Rusty McDonald began his career in the early 1940s. At that time he was to be heard about the radio station KRLD in Dallas, Texas. McDonald spent most of his career playing in the rough Honky Tonks. His friend, the guitarist Spud Goodall, remembered him as follows: "A good guitar player, and one of the best singers. But it was a good thing. I was with the Tex Ritter (c.1948). He called me and said, 'Hey, I need some work bad.' I said OK. Tex liked him, too. "I'm going back to Oklahoma." "I'm going back to Oklahoma." Rusty, Charlie Harris (2), Troy Passmore. They were more comfortable in the joints."This is one of the reasons why McDonald never brought it to a national career.
But as early as 1951 McDonalds had left The Texas Playboys again and entered the bars and pubs of Texas. In the period between 1951 and 1955 he was also often in the area of Los Angeles. He first recorded his first solo album in 1952 for Intro Records. You Got The Right Number / Call Operator 210. In 1955 McDonalds held a session for Chesterfield Records on the west coast. These titles differed from his usual Honky-Tonk sound; Accompanied by the Maxwell Davis band, McDonalds ventured into the field of rock and roll.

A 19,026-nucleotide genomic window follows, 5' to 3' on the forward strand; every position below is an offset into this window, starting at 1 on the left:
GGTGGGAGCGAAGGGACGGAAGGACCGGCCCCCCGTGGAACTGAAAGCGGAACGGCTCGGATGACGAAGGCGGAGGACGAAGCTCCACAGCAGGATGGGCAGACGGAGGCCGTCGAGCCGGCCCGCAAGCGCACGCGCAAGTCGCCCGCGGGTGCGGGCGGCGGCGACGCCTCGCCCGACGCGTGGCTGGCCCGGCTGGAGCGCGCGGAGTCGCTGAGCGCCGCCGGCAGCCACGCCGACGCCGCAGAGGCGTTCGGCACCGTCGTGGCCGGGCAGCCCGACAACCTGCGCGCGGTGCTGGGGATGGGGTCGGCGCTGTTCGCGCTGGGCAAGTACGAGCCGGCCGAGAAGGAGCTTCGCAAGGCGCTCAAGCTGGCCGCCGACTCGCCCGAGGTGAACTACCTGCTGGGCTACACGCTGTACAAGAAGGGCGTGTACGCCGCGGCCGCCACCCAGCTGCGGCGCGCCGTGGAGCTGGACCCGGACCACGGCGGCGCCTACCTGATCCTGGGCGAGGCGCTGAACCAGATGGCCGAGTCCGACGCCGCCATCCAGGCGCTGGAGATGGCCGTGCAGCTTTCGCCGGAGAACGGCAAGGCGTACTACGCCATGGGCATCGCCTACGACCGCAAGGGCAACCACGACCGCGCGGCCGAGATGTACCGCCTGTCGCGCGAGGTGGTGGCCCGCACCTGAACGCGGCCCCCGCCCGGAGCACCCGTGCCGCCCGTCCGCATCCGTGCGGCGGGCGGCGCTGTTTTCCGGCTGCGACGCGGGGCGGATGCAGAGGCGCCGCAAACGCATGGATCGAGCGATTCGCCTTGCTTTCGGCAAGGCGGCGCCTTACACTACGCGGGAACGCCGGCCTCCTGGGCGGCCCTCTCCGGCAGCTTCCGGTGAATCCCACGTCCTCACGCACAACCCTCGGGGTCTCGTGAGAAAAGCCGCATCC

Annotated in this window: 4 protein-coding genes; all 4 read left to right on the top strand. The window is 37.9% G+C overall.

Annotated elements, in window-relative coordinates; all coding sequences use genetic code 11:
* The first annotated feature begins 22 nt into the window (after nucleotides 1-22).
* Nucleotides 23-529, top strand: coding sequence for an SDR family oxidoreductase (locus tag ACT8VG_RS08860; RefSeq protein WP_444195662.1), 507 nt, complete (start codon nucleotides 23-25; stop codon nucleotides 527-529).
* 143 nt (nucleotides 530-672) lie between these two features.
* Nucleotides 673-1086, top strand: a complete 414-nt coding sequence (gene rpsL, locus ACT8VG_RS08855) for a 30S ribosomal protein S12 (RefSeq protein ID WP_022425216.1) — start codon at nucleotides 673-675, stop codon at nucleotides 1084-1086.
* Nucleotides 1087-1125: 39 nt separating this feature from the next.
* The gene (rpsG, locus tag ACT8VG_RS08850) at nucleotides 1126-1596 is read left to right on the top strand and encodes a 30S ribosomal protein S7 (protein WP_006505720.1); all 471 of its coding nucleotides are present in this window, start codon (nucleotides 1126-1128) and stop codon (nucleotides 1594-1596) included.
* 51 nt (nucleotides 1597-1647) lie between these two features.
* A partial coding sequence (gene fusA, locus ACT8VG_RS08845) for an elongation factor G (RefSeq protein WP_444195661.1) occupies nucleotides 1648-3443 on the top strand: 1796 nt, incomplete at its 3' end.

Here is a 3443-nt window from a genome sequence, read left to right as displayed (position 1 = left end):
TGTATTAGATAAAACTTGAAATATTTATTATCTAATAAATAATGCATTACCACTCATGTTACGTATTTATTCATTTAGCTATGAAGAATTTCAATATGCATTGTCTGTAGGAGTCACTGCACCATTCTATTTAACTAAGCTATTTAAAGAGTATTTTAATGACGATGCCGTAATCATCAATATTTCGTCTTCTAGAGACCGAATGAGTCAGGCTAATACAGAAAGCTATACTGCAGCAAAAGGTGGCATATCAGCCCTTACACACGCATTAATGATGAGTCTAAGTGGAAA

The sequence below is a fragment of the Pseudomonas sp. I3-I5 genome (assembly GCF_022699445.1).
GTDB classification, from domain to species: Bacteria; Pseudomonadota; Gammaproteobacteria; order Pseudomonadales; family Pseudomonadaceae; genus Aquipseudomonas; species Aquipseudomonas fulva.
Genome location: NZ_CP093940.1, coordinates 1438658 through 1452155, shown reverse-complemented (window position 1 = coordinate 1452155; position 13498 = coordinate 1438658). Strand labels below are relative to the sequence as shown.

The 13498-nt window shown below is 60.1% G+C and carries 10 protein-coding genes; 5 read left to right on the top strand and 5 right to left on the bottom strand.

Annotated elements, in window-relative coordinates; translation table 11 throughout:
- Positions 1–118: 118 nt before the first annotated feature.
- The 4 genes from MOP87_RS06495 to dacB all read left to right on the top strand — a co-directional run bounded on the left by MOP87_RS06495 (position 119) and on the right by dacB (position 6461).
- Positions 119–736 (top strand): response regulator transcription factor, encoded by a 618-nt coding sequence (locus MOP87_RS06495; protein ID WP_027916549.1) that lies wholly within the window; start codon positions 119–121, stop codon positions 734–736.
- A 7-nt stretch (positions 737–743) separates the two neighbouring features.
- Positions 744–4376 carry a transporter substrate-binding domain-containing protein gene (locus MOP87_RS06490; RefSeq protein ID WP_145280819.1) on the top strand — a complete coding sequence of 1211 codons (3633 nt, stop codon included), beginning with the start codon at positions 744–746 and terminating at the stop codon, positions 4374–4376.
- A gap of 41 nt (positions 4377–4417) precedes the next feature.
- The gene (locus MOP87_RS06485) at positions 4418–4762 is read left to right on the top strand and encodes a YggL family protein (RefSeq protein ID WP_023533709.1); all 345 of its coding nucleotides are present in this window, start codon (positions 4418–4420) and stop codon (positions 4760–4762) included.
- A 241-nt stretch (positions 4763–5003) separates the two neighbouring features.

After this single missed again the charts, he returned to the country and appeared in different locations. There followed another record for Coast Records. From his performances in the 1960s at the Southern Club in Lawton, Oklahoma, some recordings were also made. In 1967, he recorded an album for Austin Custom Records in Austin, Texas.
Bob Wills and the Texas Playboys 1950
Maxwell Davis's band 1954-55
"Rusty" McDonald Discography Tracks
Singles & EPs
|6035||"Rusty" McDonald||Baby Sittin' Boogie / Remember To Say Goodbye (Shellac, 10")||Intro Records (3)||6035||US||1951||Sell This Version|
|6040||"Rusty" McDonald||Long Lost Love / Silver And Gold (Shellac, 10")||Intro Records (3)||6040||US||1952||Sell This Version|
|924||"Rusty" McDonald||Confession/ I Lost April (7", Single)||Discus (9)||924||US||Unknown||Sell This Version|